“For the families of lost loved ones, 9/11 was yesterday. For those of us in uniform, 9/11 was also yesterday, as we lost members of our extended family that day as well.”
Fire Chief Ron Kanterman addressed a small group of community members, as well as Wilton’s fire, police and emergency workers at the town’s annual memorial honoring those who died in the terrorist attacks on Sept. 11, 2001. Wilton lost five men that day: Peter Christian Fry, 36; John F. Iskyan, 41; Edward Fergus Jr. 40; Edward York, 45; and John Henwood, 35.
Fire Lt. Jim Blanchfield conducted the service which included a prayer by Fr. Reggie Norman of Our Lady of Fatima, remarks by First Selectman Bill Brennan, Police Chief Robert Crosby, and Kanterman.
The guest speaker was Sandy Mumbach, a 45-year-resident who spoke of her personal experiences as a mother of two firefighters who responded to ground zero on Sept. 11.
Firefighter William Wilson sang God Bless America and police Officer Anna Tornello sang the National Anthem and Amazing Grace.

The ceremony


Blanchfield began by thanking attendees and quickly recalling the attacks and the resulting casualties.
“On behalf of the Wilton firefighters, thank you for being here with us today, remembering and honoring those that lost their lives on Sept. 11, 2001,” Blanchfield said, introducing the ceremony. “On Tuesday, Sept. 11, 2001, a series of four coordinated terrorist attacks resulted in approximately 3,000 innocent people losing their lives, ranging in age from age 3 to age 83.

Also perishing that day were approximately 400 men and women of the police, fire, EMS, Port Authority family, giving their lives in the singular, selfless effort to save lives. Sept. 11 represents the deadliest day in our nation’s fire and law enforcement’s history.”
Heads then bowed as Norman’s prayer urged those in attendance to remember the living along with the dead and asked God to grace the nation’s citizens with compassion to facilitate that remembrance.
“Father God,” he prayed, “we come before you, your humble servants, seeking your comfort, seeking your wisdom, but most importantly seeking common love, for although we remember those who are gone, we must also remember those who have remained and continue to mourn and to hurt.”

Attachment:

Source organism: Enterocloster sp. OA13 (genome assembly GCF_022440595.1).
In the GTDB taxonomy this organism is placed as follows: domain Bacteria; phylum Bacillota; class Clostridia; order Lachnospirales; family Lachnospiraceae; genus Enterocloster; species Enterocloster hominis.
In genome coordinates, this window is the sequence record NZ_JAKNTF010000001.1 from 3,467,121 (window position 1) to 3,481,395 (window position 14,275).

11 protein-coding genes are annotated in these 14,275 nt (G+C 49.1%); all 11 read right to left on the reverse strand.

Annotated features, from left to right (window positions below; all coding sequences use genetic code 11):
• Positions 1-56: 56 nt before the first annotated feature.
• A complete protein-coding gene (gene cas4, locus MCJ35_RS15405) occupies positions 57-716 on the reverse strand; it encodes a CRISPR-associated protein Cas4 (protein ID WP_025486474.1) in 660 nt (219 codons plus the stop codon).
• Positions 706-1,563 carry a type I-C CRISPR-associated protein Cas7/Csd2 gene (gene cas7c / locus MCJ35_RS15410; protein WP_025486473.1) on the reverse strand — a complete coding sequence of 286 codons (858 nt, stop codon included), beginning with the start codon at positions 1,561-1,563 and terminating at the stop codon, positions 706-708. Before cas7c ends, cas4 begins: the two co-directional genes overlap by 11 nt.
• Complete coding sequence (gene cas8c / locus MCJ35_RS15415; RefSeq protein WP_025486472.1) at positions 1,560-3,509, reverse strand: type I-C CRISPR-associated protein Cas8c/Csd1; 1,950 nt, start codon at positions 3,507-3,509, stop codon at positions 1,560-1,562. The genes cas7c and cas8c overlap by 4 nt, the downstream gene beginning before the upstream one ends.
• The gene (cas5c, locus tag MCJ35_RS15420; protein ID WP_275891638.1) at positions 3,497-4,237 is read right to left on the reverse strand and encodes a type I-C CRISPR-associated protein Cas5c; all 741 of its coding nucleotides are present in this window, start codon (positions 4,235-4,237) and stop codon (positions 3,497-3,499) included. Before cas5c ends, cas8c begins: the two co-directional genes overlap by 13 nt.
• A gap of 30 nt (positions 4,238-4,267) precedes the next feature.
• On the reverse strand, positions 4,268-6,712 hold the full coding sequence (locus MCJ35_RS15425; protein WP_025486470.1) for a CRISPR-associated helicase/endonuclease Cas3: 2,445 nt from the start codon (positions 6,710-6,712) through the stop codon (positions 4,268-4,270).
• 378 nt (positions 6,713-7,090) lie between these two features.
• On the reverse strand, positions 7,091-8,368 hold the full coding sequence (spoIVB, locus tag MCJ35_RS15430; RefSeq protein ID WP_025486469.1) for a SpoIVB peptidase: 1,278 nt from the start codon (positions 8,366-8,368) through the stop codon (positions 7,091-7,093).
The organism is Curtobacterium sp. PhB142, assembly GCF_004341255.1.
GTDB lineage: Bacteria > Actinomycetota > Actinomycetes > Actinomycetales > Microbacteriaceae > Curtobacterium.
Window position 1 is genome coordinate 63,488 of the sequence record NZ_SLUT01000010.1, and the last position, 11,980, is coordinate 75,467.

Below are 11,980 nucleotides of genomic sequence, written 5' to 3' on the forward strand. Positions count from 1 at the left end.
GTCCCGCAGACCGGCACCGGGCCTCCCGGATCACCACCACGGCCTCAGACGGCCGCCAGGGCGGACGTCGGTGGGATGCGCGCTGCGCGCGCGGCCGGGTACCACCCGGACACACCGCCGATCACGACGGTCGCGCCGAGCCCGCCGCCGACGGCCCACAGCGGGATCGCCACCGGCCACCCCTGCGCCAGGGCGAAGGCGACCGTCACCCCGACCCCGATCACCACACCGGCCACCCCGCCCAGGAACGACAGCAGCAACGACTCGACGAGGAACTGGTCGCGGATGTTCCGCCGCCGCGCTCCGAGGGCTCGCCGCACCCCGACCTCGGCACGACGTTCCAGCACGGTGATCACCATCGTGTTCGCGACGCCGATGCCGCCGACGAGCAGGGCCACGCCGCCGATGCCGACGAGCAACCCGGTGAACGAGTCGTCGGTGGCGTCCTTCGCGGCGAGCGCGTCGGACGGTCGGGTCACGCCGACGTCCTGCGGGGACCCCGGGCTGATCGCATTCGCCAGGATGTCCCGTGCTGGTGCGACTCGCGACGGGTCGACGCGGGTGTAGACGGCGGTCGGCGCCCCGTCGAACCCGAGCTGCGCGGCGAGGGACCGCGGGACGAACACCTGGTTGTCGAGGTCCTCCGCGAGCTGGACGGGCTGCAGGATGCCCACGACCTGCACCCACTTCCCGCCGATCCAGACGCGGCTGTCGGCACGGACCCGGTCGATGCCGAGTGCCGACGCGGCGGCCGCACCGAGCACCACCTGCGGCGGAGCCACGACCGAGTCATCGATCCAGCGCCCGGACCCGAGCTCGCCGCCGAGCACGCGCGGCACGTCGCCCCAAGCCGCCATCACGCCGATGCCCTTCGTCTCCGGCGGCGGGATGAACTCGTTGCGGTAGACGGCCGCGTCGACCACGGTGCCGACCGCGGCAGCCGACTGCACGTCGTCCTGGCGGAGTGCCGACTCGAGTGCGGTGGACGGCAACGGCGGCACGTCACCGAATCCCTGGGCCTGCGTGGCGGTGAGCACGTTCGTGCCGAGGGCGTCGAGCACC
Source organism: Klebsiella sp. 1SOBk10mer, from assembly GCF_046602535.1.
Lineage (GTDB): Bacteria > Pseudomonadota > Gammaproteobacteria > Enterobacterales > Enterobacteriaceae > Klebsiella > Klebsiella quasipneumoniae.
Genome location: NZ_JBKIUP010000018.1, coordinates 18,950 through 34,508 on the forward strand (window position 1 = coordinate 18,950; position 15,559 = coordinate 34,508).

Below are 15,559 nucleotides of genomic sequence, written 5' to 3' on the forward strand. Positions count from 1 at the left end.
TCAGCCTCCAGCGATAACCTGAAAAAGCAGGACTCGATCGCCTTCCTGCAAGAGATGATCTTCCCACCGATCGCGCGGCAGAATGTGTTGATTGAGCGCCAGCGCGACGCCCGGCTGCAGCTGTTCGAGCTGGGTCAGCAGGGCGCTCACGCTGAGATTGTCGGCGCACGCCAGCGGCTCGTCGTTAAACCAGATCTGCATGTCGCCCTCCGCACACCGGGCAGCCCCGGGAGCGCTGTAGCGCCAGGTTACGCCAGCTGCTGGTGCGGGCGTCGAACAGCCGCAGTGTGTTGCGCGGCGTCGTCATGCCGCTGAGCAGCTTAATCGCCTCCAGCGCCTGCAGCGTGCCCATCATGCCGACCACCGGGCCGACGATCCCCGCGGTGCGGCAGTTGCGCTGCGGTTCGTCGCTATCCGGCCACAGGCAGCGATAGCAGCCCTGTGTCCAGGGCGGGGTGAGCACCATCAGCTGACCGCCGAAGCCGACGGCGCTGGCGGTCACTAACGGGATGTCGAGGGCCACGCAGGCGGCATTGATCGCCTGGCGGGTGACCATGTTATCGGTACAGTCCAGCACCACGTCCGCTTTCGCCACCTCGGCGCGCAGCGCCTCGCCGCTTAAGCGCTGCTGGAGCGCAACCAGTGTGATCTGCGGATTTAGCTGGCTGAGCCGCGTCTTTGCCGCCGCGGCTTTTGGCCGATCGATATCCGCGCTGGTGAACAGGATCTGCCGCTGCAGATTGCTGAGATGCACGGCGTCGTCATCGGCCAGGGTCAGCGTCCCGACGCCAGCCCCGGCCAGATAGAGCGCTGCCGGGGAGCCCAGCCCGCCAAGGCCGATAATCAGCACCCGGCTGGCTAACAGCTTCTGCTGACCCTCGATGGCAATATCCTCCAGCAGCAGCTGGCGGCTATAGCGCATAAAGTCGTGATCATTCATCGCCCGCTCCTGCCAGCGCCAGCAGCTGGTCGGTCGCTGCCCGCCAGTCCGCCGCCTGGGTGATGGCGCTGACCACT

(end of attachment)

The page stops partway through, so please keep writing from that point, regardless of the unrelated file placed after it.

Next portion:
Next at the podium was Brennan. After paying his respects, he acknowledged the United States’ resilience while also cautioning listeners never to let down their guards.
“This attack did not bend or defeat us,” Brennan said. “Indeed our nation was awakened and strengthened and has pursued the criminals that were responsible for this cowardly act. However, the radical enemies still continue to threaten the safety of our citizens, as we witness fanatic terrorist activity around the world. Therefore we must remain vigilant and strong and also remember our brave men and women in uniform who protect us and defend our freedom and American values.”

Kanterman saw this year’s memorial as a promise kept.
“We gather here this morning to briefly pause and remember those who were lost because we promised to never forget, and that means never forgetting. Today, we collectively keep our promise,” he said.
After recognizing the lives that were lost, Kanterman then reflected on those that were saved.
“The uniformed services that day collectively rescued 25,000 people from the Twin Towers in New York and from the Pentagon in Arlington, Va.,” he said.
He concluded by citing our nation’s ability to rebound from tragedy.
“We’ve continued to move on and grow to be a stronger nation,” Kanterman said. “The World Trade Center is open; the 9/11 memorial is visited by millions each year, and the 9/11 museum is open, and stands as a lasting testimony for future generations to come, so they will know what sacrifices were made on Sept. 11, 2001. You can knock America down, but you can never count us out. That’s who we are.”
Crosby reminded the audience that the ripples of 9/11 caused the death of another former Wiltonian.
“Also lost as a result of 9/11 was Nicholas Madaras, who was killed in action in 2006 while defending our freedoms,” Crosby said.
Pfc. Nicholas A. Madaras was killed at the age of 19 by an IED while on patrol in Baqubah, Iraq.
Crosby also gave a breakdown of the casualties suffered by the various emergency response units on Sept. 11.
“Today, we remember 343 fire fighters, 60 law enforcement officers, eight EMS, and the individuals today who are suffering from the illnesses caused by the aftermath. Today, we honor those who have made the ultimate sacrifice, along with those who are prepared to make it both here and across the globe defending our freedoms,” Crosby said.
Mumbach’s speech told of her sons and the stories they brought back with them from ground zero.
“My sons are both firemen,” Mumbach said. “Jason is a volunteer in Trumbull, and Matthew is FDNY, although he was in Stratford at the time. They took off with Capt. Czarnecki and Dave Chaloux, and were at ground zero by one o’clock. Their stories are remarkable.”
“They came out slowly,” she said; “they didn’t come out all at once, but I remember them telling me of the eeriness of passing all the ambulances on the West Side, all lined up to transport the survivors who never appeared.”
The rest of Mumbach’s speech can be read here.



Click here to view more photos from the annual ceremony.